The Global Military Aviation Turbofan Engines market has been on a steady growth upswing phase led by resurgence of the great power competition & escalating geopolitical tensions amid brief disruptions to production & supply chains emanating from COVID-19’s unexpected global outbreak. The launch & pursuit of two new, sixth-generation combat jet development programs on the old continent, by separate Franco-German (FCAS) and the British (Tempest) teams, is likely to provide the much awaited stimulus to the European defense industrial base that had so far been marred by the relentless waves of defense spending cuts for decades. The global defense spending reached the $1.9 trillion level for 2019, growing by over 3% year on year to reach its highest level since the Cold war era, accounting for around 2.2% of the world GDP for 2019.
Amongst engine manufacturers, Safran & Rolls Royce have surely got a definite thumbs-up with the launch of new European combat jet programs. On the other side of the Atlantic, in the U.S., the world’s largest defense market; the overarching development in military turbofans has been the ongoing development of the sixth generation engine under the AETP program, led by Pratt & Whitney & GE Aviation. This sixth generation engine is going to power the next generation of U.S. fighter aircraft programs while also providing the technologies repertoire to retrofit existing fourth generation fighter aircraft engines with the latest technologies as a potential force multiplier.
Pratt & Whitney has entrenched itself strategically in the U.S. military aviation market over decades with a huge in-service engines base. The continued ramp up of production rate of the F135 engine for the F-35 program under multi-year procurements means Pratt & Whitney and its supplier base on the program are going to remain adequately occupied for the medium term while the upcoming B-21 Raider unlocks the next growth franchise program. The re-engining of older generation military aircraft programs is the second leg of the military turbofans growth triad as shown by the success of the approach on some KC-135s re-engining with the CFM56s earlier. The program to re-engine the venerable USAF’s B-52 is a key growth avenue on the horizon which is likely to be another tight contest between Pratt & Whitney’s PW800, GE’s CF34-10 and Passport and the BR700 family from the Rolls Royce. The third and still nascent leg of the triad is going to be the small, attritable engines segment for niche, mostly unmanned applications.
The prevailing chaotic geopolitical environment; with growing U.S.-China tensions almost mirroring the phases of U.S.-Soviet Union cold war era; and continued resurgence of Russia as a revisionist military power on a clear ascend phase is going to ensure that defense spending is headed skywards over medium to long term across most parts of the globe despite encountering mild, near term pressures over COVID-19’s massive economic fallout. The decimation of commercial aviation by the pandemic has meant engine manufacturers are now focusing their efforts & resources aggressively on the military side of the business to partially offset the huge impact while buffing out rough edges on the commercial side of things leveraging the elusive lean years before the industry gets airborne again.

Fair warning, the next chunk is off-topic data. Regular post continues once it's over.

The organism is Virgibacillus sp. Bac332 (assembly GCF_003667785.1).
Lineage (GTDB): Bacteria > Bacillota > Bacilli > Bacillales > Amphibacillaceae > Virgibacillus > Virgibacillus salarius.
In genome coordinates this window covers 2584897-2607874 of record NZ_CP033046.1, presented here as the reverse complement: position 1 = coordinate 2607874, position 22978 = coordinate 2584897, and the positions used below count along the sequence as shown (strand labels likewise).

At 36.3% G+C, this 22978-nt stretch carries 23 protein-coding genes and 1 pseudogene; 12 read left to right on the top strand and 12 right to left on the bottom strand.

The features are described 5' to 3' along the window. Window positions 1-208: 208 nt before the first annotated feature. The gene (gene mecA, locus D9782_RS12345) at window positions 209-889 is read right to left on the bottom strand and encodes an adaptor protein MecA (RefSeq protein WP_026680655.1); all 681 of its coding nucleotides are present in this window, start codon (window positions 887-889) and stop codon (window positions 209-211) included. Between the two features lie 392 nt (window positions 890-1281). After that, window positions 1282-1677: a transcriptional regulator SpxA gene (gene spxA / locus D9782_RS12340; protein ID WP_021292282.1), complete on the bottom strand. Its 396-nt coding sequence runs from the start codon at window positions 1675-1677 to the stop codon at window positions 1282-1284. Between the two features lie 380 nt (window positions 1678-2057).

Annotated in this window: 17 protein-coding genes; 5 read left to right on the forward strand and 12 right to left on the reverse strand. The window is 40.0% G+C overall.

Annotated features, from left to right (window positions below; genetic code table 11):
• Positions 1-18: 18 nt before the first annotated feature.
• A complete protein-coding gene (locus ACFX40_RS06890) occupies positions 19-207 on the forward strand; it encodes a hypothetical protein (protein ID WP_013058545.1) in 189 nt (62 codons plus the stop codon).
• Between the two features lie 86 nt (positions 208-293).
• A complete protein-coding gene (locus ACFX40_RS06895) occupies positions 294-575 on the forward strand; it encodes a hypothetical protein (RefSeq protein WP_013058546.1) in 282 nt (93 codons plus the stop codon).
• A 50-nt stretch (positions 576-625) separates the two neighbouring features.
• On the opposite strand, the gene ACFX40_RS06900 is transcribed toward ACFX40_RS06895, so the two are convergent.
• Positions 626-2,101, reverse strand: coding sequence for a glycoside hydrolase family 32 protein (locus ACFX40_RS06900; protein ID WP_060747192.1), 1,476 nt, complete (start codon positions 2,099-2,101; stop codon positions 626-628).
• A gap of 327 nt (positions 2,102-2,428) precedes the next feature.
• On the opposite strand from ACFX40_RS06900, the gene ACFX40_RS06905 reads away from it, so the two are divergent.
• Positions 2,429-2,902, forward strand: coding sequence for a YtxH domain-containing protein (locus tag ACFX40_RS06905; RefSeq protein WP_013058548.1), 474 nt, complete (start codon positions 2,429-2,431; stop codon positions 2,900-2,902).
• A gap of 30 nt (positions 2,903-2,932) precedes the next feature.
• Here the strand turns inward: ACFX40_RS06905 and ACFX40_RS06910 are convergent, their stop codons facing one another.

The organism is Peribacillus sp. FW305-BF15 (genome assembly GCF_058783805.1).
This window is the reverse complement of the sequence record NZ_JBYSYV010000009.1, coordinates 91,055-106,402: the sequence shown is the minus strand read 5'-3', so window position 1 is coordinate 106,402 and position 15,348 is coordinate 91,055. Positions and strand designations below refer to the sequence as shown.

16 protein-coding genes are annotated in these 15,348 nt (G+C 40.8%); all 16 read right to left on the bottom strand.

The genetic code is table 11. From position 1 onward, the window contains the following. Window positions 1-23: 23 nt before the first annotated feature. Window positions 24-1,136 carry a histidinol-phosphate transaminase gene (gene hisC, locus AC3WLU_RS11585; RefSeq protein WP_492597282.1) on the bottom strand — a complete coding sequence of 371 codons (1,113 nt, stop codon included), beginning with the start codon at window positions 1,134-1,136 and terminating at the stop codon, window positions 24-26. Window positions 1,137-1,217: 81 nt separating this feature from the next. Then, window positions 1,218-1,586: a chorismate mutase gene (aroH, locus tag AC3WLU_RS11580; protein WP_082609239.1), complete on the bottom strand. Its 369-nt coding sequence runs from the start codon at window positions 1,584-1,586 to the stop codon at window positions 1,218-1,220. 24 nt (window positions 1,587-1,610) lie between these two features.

Against this backdrop, the report provides a comprehensive Comparative SWOT framework analysis & medium term Strategy Focus on the World’s Top 4 Military Aircraft Turbofan Engines manufacturers. The report analyzes as to how the key industry OEMs are positioned, based on their Strengths & Weaknesses, and are gearing up for the highly dynamic & rapidly evolving market landscape with reference to the emerging Opportunities and potential Threats. The report also provides an analysis of key trends, issues & challenges likely to shape the industry’s future, outlining potential growth opportunities & projecting market outlook as well as demand growth projections for the near to medium horizon.
- Launch of new, twin European next generation combat aircraft programs mean greener pastures ahead for Safran & Rolls Royce’s military sides of business for the long term
- The sixth generation engine for combat aircrafts, under the AETP program, led by Pratt & Whitney & GE Aviation, will be the game changer, growth engine propelling the next generation fighter aircraft programs
- The AETP program is also likely to provide the technologies repertoire to retrofit existing fourth generation fighter aircraft engines with the latest technologies opening additional growth avenues for engine primes
- The F135 engine program is going to remain as the core & anchor of Pratt & Whitney’s military aviation business for a long time to come
- The upcoming B-21 Raider unlocks the next growth franchise program for Pratt & Whitney
- The re-engining of older generation military aircraft programs is the second leg of the military turbofans growth triad
- The small, attritable engines market for niche, mostly unmanned applications is going to be the third leg of the growth triad
For Whom: Key Decision-Makers across Industry Value Chain
- Key Decision-Makers
- Defense Departments, Program & Procurement Managers
- Top Management of Industry Players & Other Companies
- Industry OEMs & Technology/Other Solutions Providers
- Suppliers, Vendors and other Key Players in the Industry Value Chain
- Associated Equipment Manufacturers & Technology Solutions Providers
- Existing & potential Investors
- Industry & Company Analysts
- M&A Advisory Firms
- Strategy & Management Consulting Firms
- PE Firms, Venture Capitalists and Financing & Leasing Companies
- Researchers and all those associated with the industry in general
Features, Benefits & Reasons to Procure:-
- Quick Macro View and Big Picture Analysis
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- Detailed Analysis on Engine Manufacturers
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